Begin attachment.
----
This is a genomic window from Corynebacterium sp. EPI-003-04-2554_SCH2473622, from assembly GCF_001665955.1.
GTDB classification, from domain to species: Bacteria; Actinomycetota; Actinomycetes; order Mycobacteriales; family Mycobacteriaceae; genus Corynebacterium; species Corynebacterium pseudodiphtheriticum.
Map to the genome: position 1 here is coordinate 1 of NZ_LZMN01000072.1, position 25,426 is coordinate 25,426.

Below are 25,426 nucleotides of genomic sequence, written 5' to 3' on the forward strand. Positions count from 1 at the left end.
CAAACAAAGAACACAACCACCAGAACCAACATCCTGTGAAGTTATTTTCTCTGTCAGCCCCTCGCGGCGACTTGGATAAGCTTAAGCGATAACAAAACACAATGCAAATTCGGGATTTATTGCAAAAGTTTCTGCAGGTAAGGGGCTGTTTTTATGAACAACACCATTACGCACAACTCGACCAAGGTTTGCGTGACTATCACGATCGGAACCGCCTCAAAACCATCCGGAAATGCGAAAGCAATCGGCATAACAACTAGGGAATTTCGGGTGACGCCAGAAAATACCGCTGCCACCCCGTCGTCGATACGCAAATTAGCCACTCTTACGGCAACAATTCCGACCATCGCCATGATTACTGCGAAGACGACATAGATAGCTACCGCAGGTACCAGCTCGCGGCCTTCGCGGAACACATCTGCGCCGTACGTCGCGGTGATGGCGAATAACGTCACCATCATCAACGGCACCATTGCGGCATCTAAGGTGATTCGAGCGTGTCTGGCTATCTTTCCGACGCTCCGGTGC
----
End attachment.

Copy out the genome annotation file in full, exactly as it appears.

This is a genomic window from Corynebacterium sp. EPI-003-04-2554_SCH2473622, from assembly GCF_001665955.1.
GTDB classification, from domain to species: Bacteria; Actinomycetota; Actinomycetes; order Mycobacteriales; family Mycobacteriaceae; genus Corynebacterium; species Corynebacterium pseudodiphtheriticum.
Map to the genome: position 1 here is coordinate 1 of NZ_LZMN01000072.1, position 25,426 is coordinate 25,426.

Below are 25,426 nucleotides of genomic sequence, written 5' to 3' on the forward strand. Positions count from 1 at the left end.
CAAACAAAGAACACAACCACCAGAACCAACATCCTGTGAAGTTATTTTCTCTGTCAGCCCCTCGCGGCGACTTGGATAAGCTTAAGCGATAACAAAACACAATGCAAATTCGGGATTTATTGCAAAAGTTTCTGCAGGTAAGGGGCTGTTTTTATGAACAACACCATTACGCACAACTCGACCAAGGTTTGCGTGACTATCACGATCGGAACCGCCTCAAAACCATCCGGAAATGCGAAAGCAATCGGCATAACAACTAGGGAATTTCGGGTGACGCCAGAAAATACCGCTGCCACCCCGTCGTCGATACGCAAATTAGCCACTCTTACGGCAACAATTCCGACCATCGCCATGATTACTGCGAAGACGACATAGATAGCTACCGCAGGTACCAGCTCGCGGCCTTCGCGGAACACATCTGCGCCGTACGTCGCGGTGATGGCGAATAACGTCACCATCATCAACGGCACCATTGCGGCATCTAAGGTGATTCGAGCGTGTCTGGCTATCTTTCCGACGCTCCGGTGC